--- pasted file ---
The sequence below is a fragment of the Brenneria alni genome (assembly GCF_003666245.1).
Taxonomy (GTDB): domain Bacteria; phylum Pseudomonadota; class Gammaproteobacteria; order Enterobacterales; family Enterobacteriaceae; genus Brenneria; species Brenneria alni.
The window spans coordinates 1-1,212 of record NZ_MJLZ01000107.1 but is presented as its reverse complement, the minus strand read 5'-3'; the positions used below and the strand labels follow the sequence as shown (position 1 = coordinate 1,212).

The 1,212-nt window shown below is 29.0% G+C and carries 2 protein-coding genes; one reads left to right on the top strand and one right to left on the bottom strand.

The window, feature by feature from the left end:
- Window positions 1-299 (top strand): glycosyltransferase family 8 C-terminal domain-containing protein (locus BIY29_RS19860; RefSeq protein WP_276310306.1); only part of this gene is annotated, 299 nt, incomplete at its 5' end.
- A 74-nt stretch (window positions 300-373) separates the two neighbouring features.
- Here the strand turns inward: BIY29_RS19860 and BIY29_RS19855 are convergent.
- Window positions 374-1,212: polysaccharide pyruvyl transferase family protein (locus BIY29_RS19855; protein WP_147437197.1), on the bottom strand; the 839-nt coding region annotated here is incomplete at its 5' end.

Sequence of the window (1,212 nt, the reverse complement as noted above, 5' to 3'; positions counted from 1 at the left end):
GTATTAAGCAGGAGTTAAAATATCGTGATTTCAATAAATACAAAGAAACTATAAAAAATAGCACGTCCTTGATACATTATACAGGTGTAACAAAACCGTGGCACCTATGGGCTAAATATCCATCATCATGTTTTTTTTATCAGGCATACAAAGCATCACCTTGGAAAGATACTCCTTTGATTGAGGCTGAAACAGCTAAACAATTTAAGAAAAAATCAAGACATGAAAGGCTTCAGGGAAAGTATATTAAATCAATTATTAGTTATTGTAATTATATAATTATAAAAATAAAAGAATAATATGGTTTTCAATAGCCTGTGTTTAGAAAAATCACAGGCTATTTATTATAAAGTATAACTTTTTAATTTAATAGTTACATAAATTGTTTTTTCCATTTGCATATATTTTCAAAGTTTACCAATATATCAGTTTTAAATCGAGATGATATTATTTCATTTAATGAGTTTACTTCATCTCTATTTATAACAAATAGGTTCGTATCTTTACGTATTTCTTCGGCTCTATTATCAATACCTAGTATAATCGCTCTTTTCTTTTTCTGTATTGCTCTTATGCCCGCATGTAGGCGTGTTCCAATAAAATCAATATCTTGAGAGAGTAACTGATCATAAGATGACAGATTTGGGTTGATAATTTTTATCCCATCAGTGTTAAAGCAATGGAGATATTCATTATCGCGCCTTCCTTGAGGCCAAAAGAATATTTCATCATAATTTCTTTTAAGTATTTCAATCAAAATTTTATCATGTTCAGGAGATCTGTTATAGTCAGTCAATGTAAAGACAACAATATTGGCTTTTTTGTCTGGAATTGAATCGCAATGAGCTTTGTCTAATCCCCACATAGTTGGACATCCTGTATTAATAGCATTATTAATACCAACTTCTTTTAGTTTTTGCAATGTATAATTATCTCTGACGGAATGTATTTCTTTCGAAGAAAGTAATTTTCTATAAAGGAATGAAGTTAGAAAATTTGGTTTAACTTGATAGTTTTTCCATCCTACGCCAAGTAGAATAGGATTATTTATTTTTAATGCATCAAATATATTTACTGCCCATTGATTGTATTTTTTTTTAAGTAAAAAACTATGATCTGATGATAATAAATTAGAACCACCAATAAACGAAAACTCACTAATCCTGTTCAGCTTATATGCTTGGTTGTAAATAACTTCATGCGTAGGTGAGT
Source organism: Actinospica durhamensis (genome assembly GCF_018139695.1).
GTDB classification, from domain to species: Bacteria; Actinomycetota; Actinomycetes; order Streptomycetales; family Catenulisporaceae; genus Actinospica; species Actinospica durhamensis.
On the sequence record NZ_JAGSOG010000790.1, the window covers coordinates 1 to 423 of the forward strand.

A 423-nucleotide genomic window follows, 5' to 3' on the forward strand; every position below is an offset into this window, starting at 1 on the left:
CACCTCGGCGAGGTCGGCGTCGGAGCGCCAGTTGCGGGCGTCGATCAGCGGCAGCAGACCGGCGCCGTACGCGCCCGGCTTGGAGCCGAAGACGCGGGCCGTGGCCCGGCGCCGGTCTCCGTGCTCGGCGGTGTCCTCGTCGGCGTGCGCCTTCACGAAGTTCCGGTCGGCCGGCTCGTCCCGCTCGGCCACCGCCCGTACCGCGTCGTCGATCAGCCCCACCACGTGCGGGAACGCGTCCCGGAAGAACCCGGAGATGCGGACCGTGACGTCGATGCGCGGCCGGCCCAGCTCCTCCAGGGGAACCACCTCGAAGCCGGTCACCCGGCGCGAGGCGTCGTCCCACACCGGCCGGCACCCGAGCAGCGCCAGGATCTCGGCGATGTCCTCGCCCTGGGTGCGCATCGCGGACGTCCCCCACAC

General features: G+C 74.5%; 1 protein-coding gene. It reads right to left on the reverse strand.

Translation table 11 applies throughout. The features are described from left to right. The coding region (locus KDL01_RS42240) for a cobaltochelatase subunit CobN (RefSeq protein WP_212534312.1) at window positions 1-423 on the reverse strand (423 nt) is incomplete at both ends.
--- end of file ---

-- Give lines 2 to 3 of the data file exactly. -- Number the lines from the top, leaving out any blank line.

Taxonomy (GTDB): domain Bacteria; phylum Pseudomonadota; class Gammaproteobacteria; order Enterobacterales; family Enterobacteriaceae; genus Brenneria; species Brenneria alni.
The window spans coordinates 1-1,212 of record NZ_MJLZ01000107.1 but is presented as its reverse complement, the minus strand read 5'-3'; the positions used below and the strand labels follow the sequence as shown (position 1 = coordinate 1,212).